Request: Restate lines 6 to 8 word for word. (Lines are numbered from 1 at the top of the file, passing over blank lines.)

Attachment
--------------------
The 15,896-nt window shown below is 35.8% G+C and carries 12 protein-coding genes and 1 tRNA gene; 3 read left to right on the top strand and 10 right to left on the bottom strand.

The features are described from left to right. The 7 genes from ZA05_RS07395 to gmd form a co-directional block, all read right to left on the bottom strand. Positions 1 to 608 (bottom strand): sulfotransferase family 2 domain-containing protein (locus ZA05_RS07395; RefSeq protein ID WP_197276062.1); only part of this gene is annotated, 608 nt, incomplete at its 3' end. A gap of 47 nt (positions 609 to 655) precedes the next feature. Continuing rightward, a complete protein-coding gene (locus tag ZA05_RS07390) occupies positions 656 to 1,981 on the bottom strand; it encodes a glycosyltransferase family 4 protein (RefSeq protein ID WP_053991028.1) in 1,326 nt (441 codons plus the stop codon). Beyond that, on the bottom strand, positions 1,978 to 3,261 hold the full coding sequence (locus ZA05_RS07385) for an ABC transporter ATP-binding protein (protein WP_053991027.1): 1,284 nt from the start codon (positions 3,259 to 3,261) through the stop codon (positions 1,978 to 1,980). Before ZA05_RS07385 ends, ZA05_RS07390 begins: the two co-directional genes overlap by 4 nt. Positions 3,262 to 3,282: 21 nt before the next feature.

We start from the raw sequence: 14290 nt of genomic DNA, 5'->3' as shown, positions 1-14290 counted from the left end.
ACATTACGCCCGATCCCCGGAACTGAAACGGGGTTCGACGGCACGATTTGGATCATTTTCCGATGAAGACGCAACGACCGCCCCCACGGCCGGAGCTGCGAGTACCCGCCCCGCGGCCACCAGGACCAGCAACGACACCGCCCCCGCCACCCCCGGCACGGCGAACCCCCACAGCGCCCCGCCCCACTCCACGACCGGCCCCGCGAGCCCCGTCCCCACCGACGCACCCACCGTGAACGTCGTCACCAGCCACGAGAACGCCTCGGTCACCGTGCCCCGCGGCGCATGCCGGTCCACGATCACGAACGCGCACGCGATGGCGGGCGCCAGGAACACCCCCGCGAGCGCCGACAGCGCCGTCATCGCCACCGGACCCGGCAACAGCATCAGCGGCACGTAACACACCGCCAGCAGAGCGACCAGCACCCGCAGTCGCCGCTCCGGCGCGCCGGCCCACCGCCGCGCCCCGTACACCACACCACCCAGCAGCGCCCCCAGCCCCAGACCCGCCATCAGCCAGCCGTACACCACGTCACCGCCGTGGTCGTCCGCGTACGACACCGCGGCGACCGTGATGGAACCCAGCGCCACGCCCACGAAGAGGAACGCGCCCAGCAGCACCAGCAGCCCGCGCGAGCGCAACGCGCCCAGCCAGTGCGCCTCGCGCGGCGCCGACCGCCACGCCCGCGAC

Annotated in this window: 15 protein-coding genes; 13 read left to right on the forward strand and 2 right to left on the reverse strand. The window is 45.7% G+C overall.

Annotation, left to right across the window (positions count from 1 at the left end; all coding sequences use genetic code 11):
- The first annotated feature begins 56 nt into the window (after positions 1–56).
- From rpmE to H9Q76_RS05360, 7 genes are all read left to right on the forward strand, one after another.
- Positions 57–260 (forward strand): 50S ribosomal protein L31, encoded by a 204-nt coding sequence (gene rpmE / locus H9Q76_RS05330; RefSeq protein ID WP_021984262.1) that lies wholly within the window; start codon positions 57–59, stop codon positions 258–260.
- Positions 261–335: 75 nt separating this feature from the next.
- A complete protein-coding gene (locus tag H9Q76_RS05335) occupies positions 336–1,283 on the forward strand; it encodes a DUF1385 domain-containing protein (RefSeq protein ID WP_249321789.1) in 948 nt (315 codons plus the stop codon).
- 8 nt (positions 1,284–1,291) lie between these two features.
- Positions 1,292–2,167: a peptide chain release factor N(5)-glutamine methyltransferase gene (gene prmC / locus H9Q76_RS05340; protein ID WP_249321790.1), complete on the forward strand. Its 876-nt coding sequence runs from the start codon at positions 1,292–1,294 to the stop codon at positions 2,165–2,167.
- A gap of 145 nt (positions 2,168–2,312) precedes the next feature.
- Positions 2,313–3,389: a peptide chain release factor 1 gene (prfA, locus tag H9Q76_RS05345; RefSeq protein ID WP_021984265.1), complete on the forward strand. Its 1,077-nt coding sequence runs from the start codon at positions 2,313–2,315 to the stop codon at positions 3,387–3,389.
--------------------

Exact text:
Annotation, left to right across the window (positions count from 1 at the left end; all coding sequences use genetic code 11):
- The first annotated feature begins 56 nt into the window (after positions 1–56).
- From rpmE to H9Q76_RS05360, 7 genes are all read left to right on the forward strand, one after another.